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CQC rate Bolton practice as Inadequate

4 September 2017
Beehive Surgery
  • Media,
  • GP and GP out-of-hours services

England’s Chief Inspector of General Practice has placed a Bolton GP practice - Beehive Surgery - into special measures following an inspection by the Care Quality Commission in June.

Inspectors rated the practice inadequate for safety, responsiveness and well led, requires improvement for effectiveness and good for caring.

Overall the service has been rated as inadequate. Read the full inspection report.

The report highlights a number of areas of concern including:

  • There was an absence of clear leadership within the practice. For example, the GP partners did not have an effective relationship and issues that had been identified around the daily working arrangements lacked structure.
  • Children and young people were not always treated in an age-appropriate way and recognised as individuals. In addition while patients were able to access appointments they told inspectors there were long waiting times at the practice.

Alison Holbourn, Deputy Chief Inspector of General Practice for the North, said:

“It is important that the people who are registered with the Beehive Surgery can rely on getting the high quality care. There were aspects of safety that caused concern. Significant events were not consistently recorded and discussion in meetings around learning was not recorded. In addition fire extinguishers were all out of date by up to 20 years and this had not been identified by the fire risk assessment carried out in May 2017.

“I was concerned with a number of issues. Clinical complaints were routinely dealt with by the clinician involved. However they were not monitored and not responded to appropriately. We saw no evidence of learning from complaints. In addition although patients could access appointments they told us there was a long waiting time at the practice. We saw evidence of a partner arriving late for surgeries and leaving part way through a surgery.

“We always inspect the quality of care for these six population groups - Older people; People with long term conditions; Families, children and young people; Working age people; People whose circumstances may make them vulnerable and people experiencing poor mental health. I am very disappointed to report that the practice is rated inadequate in all six groups. These areas will need to be addressed as a matter of urgency.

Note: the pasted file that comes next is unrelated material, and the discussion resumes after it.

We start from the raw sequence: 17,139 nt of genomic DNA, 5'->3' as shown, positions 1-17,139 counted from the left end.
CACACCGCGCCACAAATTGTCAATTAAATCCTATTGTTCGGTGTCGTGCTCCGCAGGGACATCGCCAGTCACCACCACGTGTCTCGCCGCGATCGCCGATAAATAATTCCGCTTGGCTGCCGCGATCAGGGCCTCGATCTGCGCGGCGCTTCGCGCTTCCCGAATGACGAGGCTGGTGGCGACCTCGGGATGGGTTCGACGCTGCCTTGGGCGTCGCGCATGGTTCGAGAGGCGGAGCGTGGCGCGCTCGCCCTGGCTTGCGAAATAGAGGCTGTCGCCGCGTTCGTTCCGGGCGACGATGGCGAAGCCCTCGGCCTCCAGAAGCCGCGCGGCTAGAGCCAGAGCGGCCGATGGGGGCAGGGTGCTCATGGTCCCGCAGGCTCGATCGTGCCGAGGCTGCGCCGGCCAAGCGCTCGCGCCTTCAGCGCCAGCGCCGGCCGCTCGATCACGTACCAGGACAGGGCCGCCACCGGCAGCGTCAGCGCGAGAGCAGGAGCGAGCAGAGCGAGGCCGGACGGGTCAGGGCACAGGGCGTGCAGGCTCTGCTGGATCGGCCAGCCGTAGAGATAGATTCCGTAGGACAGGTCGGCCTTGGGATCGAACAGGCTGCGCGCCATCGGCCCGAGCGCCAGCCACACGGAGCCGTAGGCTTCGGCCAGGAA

“The Beehive Surgery will need to focus sharply on a number of issues and due to the concerns identified during the inspection CQC has placed this service into special measures. It will be inspected again within six months if they are still operating. The service will be kept under review and if needed could be escalated to urgent enforcement action and if there is not enough improvement we will move to close the service.”

Last updated:
04 September 2017

Notes to editors


For further information please contact CQC Regional Engagement Manager David Fryer by email or by phone on <07754 438750.


Journalists wishing to speak to the press office outside of office hours can find out how to contact the team here.


Please note: the press office is unable to advise members of the public on health or social care matters. For general enquiries, please call 03000 61 61 61.


To get to the heart of people’s experiences of care, we always ask the following five questions of services.

  • Are they safe?
  • Are they effective?
  • Are they caring?
  • Are they responsive to people’s needs?
  • Are they well-led?


For every NHS GP practice we will look at the quality of care for the following six population



  • Older people
  • People with long-term conditions
  • Families, children and young people
  • Working age people (including those recently retired and students)
  • People whose circumstances may make them vulnerable
  • People experiencing poor mental health (including people with dementia).


About the Care Quality Commission

The Care Quality Commission (CQC) is the independent regulator of health and social care in England.

We make sure health and social care services provide people with safe, effective, compassionate, high-quality care and we encourage care services to improve.

We monitor, inspect and regulate services to make sure they meet fundamental standards of quality and safety and we publish what we find to help people choose care.